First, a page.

Democratic Presidential Hopefuls Debate Just hours after the U.S. Supreme Court ruling on school desegregation all eight Democratic candidates for president debated domestic issues important to African-Americans. All of them denounced the decision restricting the use of race in public school diversity plans. They did little to highlight their differences.
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Democratic Presidential Hopefuls Debate

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Democratic Presidential Hopefuls Debate

Democratic Presidential Hopefuls Debate

Democratic Presidential Hopefuls Debate

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Democratic candidates vying for the White House deplored the hours-old U.S. Supreme Court's decision Thursday forbidding schools to consider race as a remedy for diversity.

The debate, the first intended to address issues central to African-Americans, tackled issues of poverty, education, criminal justice, genocide in Darfur, taxes, outsourcing jobs, and the frail response by the Bush administration to Hurricane Katrina.

But the earlier news that the Supreme Court ruled 5-4 that schools could not used race when assigning some students in an effort to end racial isolation and prevent re-segregation led the third debate of all eight candidates.

It was held at Howard University, a historically black institution in Washington, D.C.

Sen. Barak Obama of Illinois, a frontrunner and only African-American in the race for president, reminded the crowd that it was on the school's campus that then-attorney Thurgood Marshall and his legal team developed arguments that won the landmark school desegregation case Brown v. Board of Education in 1954. Marshall later served on the U.S. Supreme Court.

"If it had not been for them, I would not be standing here today," he told the crowd, which included a number of prominent black leaders, including Marian Wright Edelman, Al Sharpton, Dorothy Height, Cornel West, and others.

Massachusetts Gov. Deval Patrick, the country's only black governor, introduced the candidates.

"The progress we have made is not good enough," Obama continued. "It is absolutely critical for us to recognize that there are going to be responsibilities on the part of African-Americans and other groups to take personal responsibility to rise up out of the problems that we face. But there has also got to be political will in the White House to make that happen."

New Mexico Gov. Bill Richardson also made it personal.

"Issues of diversity, for me, the first Latino to run for president, aren't talking points; they're facts of life."

There was little mention of Iraq, the biggest source of contention between the candidates.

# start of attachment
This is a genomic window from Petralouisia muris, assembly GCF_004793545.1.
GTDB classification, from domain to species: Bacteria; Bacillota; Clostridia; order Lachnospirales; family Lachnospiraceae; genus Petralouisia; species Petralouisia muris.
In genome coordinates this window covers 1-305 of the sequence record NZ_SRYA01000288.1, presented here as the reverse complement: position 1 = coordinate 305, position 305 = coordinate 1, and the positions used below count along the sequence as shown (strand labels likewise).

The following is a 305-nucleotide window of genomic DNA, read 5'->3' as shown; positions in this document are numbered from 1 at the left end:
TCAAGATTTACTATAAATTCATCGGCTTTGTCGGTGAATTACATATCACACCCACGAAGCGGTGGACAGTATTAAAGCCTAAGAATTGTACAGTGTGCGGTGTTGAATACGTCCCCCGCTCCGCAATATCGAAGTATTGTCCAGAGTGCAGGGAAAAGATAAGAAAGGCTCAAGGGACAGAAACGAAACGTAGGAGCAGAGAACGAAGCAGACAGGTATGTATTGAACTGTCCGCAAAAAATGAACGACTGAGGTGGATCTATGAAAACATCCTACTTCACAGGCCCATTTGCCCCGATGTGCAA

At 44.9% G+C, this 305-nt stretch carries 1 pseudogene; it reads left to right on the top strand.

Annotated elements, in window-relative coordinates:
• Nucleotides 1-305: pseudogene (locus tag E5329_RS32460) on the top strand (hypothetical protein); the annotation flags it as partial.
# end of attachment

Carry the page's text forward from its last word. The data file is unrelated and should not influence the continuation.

Rather they were agreed on just about every issue, quick to point out disparities and offer solutions.

Sen. Hillary Rodham Clinton, of New York, the only woman and a serious candidate, resonated with the audience after comments that raised the inequality in AIDS treatement.

"Let me just put this in perspective: If HIV-AIDS were the leading cause of death of white women between the ages of 25 and 34 there would be an outraged, outcry in this country."

Clinton took every opportunity to recall for the audience her accomplishments in the Senate as well as that of her husband, former President Bill Clinton.

"If we don't begin to take it seriously and address it the way we did back in the '90s when it was primarily a gay men's disease, we will never get the services and the public education that we need," she continued.

There's a fierce contest for African-American votes, a bloc that traditionally favors the Democratic Party.

About one in 10 voters in the 2004 election were black, according to exit polls, and they voted 9-to-1 for Democrat John Kerry. In some states, blacks make up a bigger share of the voters. In South Carolina, for example, blacks made up about 30 percent of the electorate in 2004, but were more than half of the voters in the state's Democratic primary.

Each candidate got to answer every question for the same amount of time. There were no follow-up questions nor were the candidates prompted to engage each other.

Former Sen. John Edwards of North Carolina, a millionaire, agreed that the wealthy should pay higher taxes and cut a break to poor and middle class.

"People who have done well ought to have more responsibility to pay back to the country," he said. "We have a capital-gains rate — 15 percent — which is the rate that most pay on their investment income, like Warren Buffett. That's significantly lower than the tax rate that his secretary pays; that's not right. There is a moral disconnect. We ought to honor work in this country, not just wealth."

Edwards has made income inequality the centerpiece of his campaign.

Sen. Joseph Biden of Delaware (along with the other candidates) wants to get rid of President Bush's tax cuts for the richest Americans too.

"It's the first time in our history since we had the federal income tax that we're in a position where those who are the wage-earners are paying a bigger chunk than they should. It's got to shift back," Biden said.

With additional reporting from The Associated Press